Florida has approximately 9.25 million acres in commercial production on 47,500 commercial farms1, which produce food products not only for Floridians, but also for those from other states and countries. Florida has a substantial presence in agriculture production, given the high-value crops produced in our state, although the state ranks 18th in the U.S. on number of farms, and only 30th in total farmland.
Production of the world-famous Florida citrus crops and other fresh fruits and vegetables is given a major advantage by the state’s favorable climate, which allows farmers to grow a great variety of fruits and vegetables throughout the year.
Florida TaxWatch examined Florida’s storied orange industry in a 2012 report showing that Florida produced more oranges than any other state in the U.S., totaling more than 70 percent of the U.S. supply2. Florida’s leading agricultural crop, oranges provide nearly 18 percent of Florida’s agriculture receipts, and the state exports millions of boxes of fresh oranges, as well as processing more than a hundred million boxes of oranges for domestic and international markets annually. For fresh-market production, Florida harvested 186,700 acres of land in 2012, producing more than $1.1 billion in receipts. This issue of Economic Commentary focuses on other successful products of our agricultural industry: produce, which positions Florida as the second largest fruits, vegetables, and juices exporter in the nation, and whose farming and processing alone contributes $7.65 billion to the Florida economy.3
1 2013 Florida Agriculture by the Numbers. Florida Department of Agriculture and Consumer Services. November 2013
2 Peeling Back the Florida Orange Industry. Florida TaxWatch. October 2012.
3 Economic Contributions of Agriculture, Natural Resources, and Related Food Industries in Florida in 2012. University of Florida.
» NEXT PAGE: Improving Florida’s balance of trade
Improving Florida’s Balance of Trade
In 2012, Florida had more than $4 billion in international agricultural exports, making it the 7th largest state exporter of agricultural products abroad. The main importers of Florida agricultural products include Canada (with more than $960 million), the Netherlands, the Bahamas, the Dominican Republic, and Panama. Of those exports of Florida products, Florida fruits, vegetables and juices make up more than $500 million, making this category second to fresh and frozen meat.4
Florida Leading Cash Receipts
|Crop||Percentage Nationally||National Ranking|
|Source: 2013 Florida Agriculture by the Numbers. 2011 Data|
[Photo: James W. Olmstead, UF/IFAS]
Florida crops lead the way nationally
Florida is either the leading or the second-highest state in percent of U.S. receipts (see table) for many fruits and vegetables, yet Florida agriculture and its farming regions also benefit from crops which do not rank in the top two nationally, but are expanding in acreage and production. One example is blueberries, a Florida industry made possible by agricultural research at the University of Florida. Ralph Sharpe is credited with starting the blueberry breeding program there in the 1950s, and now-retired Professor Paul Lyrene is credited with developing the varietals that now make Florida an important producer in the industry, holding patents on more than 30 varietals that are bred specifically for Florida.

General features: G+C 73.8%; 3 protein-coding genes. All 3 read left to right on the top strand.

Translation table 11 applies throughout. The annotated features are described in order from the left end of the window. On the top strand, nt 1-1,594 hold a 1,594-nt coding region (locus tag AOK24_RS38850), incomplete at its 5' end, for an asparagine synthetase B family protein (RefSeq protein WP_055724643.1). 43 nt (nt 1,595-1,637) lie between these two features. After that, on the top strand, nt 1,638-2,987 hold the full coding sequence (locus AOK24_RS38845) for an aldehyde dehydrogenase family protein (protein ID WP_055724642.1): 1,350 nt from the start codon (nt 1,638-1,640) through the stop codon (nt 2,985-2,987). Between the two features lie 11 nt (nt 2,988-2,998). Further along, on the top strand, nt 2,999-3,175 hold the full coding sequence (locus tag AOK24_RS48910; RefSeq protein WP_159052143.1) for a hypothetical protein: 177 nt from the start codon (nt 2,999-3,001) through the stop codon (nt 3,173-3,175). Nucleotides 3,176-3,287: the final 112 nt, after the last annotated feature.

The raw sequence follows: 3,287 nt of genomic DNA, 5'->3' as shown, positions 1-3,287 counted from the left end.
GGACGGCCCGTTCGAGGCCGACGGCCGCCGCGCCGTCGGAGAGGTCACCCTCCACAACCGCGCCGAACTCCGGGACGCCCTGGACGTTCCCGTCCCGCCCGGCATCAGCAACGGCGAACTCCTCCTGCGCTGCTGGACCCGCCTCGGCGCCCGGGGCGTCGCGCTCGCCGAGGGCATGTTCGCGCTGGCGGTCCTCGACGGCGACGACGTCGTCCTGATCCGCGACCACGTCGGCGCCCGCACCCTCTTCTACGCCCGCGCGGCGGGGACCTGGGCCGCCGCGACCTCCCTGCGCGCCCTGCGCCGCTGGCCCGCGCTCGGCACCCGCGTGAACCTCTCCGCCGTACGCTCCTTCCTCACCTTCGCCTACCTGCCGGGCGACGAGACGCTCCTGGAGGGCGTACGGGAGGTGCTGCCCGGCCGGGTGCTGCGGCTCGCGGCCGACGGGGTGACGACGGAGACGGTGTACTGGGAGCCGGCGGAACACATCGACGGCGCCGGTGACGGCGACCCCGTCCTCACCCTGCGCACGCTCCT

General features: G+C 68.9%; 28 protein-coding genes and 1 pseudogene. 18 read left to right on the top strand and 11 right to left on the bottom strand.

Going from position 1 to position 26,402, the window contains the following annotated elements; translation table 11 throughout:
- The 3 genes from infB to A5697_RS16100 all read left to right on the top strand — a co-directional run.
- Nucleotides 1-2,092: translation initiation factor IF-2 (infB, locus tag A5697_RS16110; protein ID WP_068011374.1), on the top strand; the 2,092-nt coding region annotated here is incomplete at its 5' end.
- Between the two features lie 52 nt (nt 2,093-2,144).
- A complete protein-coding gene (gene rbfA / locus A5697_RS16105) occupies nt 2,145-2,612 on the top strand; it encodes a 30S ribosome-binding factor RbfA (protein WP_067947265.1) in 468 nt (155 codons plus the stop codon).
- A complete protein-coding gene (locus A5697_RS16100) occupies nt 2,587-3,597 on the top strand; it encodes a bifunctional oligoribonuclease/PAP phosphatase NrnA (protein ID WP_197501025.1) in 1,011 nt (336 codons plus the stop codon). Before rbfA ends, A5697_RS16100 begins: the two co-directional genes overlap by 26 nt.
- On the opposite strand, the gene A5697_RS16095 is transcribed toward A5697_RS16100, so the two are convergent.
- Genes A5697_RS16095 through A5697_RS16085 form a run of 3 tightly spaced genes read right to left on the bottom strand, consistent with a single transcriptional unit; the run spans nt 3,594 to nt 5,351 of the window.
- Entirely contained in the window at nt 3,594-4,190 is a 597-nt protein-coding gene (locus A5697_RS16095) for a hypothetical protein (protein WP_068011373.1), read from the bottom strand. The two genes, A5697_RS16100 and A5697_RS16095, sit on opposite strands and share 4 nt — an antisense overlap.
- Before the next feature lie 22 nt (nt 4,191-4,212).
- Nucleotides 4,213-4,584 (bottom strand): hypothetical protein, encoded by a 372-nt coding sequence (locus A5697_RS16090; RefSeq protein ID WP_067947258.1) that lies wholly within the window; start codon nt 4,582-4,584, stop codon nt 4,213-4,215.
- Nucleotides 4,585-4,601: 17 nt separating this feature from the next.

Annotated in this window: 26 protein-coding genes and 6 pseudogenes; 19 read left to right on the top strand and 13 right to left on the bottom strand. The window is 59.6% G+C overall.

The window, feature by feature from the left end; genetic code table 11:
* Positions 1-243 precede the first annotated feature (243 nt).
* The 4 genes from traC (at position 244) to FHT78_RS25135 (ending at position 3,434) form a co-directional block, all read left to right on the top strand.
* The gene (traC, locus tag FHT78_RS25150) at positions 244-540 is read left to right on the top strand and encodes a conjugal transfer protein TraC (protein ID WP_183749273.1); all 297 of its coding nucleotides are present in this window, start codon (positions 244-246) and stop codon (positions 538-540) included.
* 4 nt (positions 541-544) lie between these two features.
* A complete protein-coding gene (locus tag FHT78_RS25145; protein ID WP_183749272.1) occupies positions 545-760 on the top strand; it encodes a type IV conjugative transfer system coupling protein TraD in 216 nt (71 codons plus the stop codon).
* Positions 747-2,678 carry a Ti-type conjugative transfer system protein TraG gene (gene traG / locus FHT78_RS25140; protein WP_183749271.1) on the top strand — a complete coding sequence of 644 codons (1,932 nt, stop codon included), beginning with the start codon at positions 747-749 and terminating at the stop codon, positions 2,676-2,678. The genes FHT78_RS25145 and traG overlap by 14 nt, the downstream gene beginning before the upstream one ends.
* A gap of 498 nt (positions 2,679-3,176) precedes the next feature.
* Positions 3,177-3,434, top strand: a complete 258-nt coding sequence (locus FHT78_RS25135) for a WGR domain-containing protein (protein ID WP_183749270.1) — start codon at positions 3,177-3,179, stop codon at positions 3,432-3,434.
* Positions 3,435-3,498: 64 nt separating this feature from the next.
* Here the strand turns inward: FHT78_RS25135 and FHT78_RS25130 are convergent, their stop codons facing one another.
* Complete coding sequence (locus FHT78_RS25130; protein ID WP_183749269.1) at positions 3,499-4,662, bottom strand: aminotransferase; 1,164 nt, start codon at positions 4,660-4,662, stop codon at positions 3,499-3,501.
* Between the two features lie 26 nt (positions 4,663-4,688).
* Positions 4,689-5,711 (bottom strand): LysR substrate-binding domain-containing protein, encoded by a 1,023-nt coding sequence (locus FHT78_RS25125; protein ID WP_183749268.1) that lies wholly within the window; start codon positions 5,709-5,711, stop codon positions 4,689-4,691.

4 Florida Agricultural Overview and Statistics. USDA. National Agricultural Statistics Service.
5 Scientist Paul Lyrene Credited as Father of Important Blueberry Industry. Lakeland Ledger. May 27, 2013.
» NEXT PAGE: Florida produce benefits other Florida Industries
Florida produce benefits other Florida Industries
Several industries, including manufacturing, benefit from the wide availability of fruits and vegetables in our state.
The “Food and Kindred Products Manufacturing” industry had an economic output of $1.79 billion in 2010 from fruit and vegetable canning, pickling, and drying. This amount represents 8.4 percent of Florida’s total “Food and Kindred Products Manufacturing” output.
In addition, the Florida transportation and distribution industries greatly benefit from the shipping of our produce to international markets.
Florida’s fruit and vegetable production is an important part of the Florida economy and helps provide fresh, healthy food to Floridians and others outside the state and the country. Exports of these products are important to Florida logistics companies and increase Florida’s already-positive balance of trade.
» NEXT PAGE: About Florida TaxWatch
TAXWATCH CENTER FOR COMPETITIVE FLORIDA ADVISORY BOARD
SENATOR GEORGE LEMIEUX
Chairman of the Board, Gunster
MR. JOHN B. ZUMWALT III
Florida TaxWatch Chairman & Immediate Past Chair, CCF Advisory Board
WILLIAM E. CARLSON, JR
MR. MARSHALL CRISER, III
President, AT&T Florida
Immediate Past Chairman, Florida TaxWatch
MR. DOUG DAVIDSON
Market Executive, Bank of America Merrill Lynch
MR. J. CHARLES GRAY
Chairman, GrayRobinson Law Firm
MR. JON FERRANDO
Executive VP & General Counsel, AutoNation, Inc.
GOVERNOR BOB MARTINEZ
Sr. Policy Advisor, Holland & Knight
MR. DAVE MCINTOSH
Trustee, BlueField Ranch Mitigation Bank Trust
MR. JAMES M. REPP
Senior VP, AvMed Health Plans
MS. MICHELLE A ROBINSON
President, SouthEast Region, Verizon
MR. DAVID A. SMITH
Former Chairman, Florida TaxWatch
MR. MICHAEL SOLE
VP for State Governmental Affairs, Florida Power & Light
Mr. NATHAN WILSON
Vice President, The Walt Disney Company
Economic Commentary written by
Jerry D. Parrish, Ph.D., Chief Economist, and Executive Director of the Center for Competitive Florida, and Jennifer Linares, Research Analyst.
Robert Weissert, Chief Research Officer
Chris Barry, Director of Publications
John Zumwalt, III, Chair, Florida TaxWatch
Sen. George LeMieux Chair, Center for Competitive Florida
Dominic M. Calabro, President, CEO, Publisher, and Editor
Florida TaxWatch Research Institute, Inc.
Copyright © Florida TaxWatch, June 2014